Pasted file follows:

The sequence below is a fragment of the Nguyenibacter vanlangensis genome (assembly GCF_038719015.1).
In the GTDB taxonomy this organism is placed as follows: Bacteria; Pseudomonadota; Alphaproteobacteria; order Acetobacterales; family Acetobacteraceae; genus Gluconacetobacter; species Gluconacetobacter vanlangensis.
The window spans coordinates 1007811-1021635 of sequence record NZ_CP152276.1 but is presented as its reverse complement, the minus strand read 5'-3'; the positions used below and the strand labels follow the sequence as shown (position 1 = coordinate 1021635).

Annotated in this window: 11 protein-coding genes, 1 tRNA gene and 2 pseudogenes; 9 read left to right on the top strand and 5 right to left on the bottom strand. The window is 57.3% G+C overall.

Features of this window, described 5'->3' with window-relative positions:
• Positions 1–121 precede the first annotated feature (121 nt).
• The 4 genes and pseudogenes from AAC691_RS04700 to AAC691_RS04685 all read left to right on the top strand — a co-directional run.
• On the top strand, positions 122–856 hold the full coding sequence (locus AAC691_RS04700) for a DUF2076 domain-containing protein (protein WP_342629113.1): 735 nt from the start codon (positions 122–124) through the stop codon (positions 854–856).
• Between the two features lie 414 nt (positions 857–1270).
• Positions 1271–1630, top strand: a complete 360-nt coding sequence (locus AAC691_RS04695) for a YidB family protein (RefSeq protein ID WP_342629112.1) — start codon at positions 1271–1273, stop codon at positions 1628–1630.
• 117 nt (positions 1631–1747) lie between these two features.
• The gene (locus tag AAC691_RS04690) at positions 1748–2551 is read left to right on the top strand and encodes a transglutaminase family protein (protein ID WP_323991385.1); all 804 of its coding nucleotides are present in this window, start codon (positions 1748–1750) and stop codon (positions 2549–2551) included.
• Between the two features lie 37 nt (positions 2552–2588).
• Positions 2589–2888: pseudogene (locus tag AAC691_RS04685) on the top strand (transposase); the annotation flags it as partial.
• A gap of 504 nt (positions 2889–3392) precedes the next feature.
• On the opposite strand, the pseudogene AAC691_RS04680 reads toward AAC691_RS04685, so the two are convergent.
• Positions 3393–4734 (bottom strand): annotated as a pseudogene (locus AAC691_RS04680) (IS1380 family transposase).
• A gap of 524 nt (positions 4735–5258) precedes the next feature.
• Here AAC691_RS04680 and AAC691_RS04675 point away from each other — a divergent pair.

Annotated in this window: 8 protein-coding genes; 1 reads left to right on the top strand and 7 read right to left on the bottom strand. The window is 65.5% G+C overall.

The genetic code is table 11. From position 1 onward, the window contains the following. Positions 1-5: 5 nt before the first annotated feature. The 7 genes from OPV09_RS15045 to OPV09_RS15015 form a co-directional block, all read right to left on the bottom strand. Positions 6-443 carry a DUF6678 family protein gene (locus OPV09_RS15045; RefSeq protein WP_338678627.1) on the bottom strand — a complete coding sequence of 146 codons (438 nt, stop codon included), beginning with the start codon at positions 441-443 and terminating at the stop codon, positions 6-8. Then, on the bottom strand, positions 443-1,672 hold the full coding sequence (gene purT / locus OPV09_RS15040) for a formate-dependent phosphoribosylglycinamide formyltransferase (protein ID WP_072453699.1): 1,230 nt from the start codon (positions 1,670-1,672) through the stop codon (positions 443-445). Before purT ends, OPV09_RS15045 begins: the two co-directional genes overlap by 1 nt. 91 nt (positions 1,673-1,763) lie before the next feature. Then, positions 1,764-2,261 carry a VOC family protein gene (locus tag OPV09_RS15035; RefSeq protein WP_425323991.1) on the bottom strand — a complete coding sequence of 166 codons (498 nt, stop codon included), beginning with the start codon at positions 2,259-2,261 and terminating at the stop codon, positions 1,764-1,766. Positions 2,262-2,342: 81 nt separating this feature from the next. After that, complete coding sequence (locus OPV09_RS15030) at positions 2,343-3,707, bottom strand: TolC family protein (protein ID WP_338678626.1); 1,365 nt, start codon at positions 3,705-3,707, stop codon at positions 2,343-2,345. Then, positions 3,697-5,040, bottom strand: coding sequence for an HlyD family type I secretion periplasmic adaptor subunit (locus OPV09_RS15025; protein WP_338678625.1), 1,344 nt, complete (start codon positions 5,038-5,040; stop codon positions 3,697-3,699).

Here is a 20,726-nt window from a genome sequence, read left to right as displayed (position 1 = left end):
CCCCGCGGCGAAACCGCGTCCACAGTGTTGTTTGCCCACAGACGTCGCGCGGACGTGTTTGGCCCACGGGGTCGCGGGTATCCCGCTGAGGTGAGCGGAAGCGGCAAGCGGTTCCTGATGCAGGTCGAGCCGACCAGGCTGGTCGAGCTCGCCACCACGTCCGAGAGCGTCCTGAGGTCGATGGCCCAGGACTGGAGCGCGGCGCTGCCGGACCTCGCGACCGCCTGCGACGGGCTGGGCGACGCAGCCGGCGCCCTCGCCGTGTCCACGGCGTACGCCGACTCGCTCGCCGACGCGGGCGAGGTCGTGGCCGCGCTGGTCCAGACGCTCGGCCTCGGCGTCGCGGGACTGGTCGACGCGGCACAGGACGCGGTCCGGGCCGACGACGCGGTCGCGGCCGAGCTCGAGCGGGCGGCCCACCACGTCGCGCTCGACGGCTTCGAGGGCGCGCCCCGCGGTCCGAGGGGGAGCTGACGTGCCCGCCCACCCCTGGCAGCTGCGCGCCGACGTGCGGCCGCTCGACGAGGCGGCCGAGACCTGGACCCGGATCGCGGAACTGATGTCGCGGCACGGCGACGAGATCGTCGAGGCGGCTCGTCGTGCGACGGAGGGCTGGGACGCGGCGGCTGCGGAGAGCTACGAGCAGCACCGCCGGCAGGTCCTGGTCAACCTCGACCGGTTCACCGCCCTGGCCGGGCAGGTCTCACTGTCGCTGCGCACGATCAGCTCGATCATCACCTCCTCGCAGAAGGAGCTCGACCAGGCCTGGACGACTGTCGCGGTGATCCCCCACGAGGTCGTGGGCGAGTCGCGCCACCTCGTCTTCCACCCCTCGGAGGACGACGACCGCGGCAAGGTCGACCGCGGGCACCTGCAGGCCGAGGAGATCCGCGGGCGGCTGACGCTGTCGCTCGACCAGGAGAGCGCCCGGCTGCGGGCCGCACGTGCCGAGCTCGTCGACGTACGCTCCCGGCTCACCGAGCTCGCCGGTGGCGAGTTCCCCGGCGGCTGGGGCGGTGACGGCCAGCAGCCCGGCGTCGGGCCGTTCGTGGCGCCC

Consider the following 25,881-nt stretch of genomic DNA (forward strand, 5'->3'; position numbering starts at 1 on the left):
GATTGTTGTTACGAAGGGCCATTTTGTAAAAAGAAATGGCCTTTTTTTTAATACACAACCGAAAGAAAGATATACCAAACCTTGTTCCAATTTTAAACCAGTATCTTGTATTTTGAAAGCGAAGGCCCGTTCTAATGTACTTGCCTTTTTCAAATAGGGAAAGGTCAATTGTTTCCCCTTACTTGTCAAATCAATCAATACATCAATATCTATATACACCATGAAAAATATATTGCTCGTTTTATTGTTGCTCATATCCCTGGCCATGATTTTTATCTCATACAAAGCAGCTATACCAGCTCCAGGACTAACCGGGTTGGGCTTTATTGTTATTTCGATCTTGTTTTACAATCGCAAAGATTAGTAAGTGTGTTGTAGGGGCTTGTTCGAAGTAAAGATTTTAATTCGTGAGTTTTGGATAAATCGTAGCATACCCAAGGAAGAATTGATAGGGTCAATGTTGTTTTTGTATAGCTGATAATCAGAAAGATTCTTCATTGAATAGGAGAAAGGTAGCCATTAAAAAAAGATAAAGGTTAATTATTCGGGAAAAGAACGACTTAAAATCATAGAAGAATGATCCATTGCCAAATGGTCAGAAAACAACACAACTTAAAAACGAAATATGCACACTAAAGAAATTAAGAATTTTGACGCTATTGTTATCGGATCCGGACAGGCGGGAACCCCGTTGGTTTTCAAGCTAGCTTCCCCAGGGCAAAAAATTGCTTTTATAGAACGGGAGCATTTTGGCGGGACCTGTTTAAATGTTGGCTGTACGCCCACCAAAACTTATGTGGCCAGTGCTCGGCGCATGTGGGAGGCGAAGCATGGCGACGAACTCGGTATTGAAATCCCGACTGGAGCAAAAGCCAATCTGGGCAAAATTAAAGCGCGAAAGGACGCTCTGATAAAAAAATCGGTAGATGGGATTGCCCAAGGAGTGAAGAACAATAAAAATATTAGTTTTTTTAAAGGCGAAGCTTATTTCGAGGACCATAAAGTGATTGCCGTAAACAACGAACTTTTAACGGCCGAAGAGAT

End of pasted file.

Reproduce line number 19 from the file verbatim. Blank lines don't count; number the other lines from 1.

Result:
• Here AAC691_RS04680 and AAC691_RS04675 point away from each other — a divergent pair.